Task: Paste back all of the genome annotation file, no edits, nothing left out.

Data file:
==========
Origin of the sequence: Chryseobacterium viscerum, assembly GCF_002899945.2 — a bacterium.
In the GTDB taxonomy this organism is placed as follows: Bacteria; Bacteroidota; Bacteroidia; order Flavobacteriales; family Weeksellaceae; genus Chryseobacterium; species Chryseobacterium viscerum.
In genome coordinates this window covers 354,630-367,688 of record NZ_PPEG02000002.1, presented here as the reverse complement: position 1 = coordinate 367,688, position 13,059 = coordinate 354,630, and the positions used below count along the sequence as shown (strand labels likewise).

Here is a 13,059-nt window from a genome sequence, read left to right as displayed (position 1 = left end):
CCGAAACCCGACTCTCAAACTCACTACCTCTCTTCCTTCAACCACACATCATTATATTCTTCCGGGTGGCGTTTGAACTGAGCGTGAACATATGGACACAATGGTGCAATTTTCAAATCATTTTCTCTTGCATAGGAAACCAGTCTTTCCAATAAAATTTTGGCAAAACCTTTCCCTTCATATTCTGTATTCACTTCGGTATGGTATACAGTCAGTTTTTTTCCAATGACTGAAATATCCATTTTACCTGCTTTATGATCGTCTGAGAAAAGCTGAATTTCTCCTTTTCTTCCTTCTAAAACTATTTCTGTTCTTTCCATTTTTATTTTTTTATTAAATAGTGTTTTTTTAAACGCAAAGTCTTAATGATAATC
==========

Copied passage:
Origin of the sequence: Chryseobacterium viscerum, assembly GCF_002899945.2 — a bacterium.
In the GTDB taxonomy this organism is placed as follows: Bacteria; Bacteroidota; Bacteroidia; order Flavobacteriales; family Weeksellaceae; genus Chryseobacterium; species Chryseobacterium viscerum.
In genome coordinates this window covers 354,630-367,688 of record NZ_PPEG02000002.1, presented here as the reverse complement: position 1 = coordinate 367,688, position 13,059 = coordinate 354,630, and the positions used below count along the sequence as shown (strand labels likewise).

Here is a 13,059-nt window from a genome sequence, read left to right as displayed (position 1 = left end):
CCGAAACCCGACTCTCAAACTCACTACCTCTCTTCCTTCAACCACACATCATTATATTCTTCCGGGTGGCGTTTGAACTGAGCGTGAACATATGGACACAATGGTGCAATTTTCAAATCATTTTCTCTTGCATAGGAAACCAGTCTTTCCAATAAAATTTTGGCAAAACCTTTCCCTTCATATTCTGTATTCACTTCGGTATGGTATACAGTCAGTTTTTTTCCAATGACTGAAATATCCATTTTACCTGCTTTATGATCGTCTGAGAAAAGCTGAATTTCTCCTTTTCTTCCTTCTAAAACTATTTCTGTTCTTTCCATTTTTATTTTTTTATTAAATAGTGTTTTTTTAAACGCAAAGTCTTAATGATAATC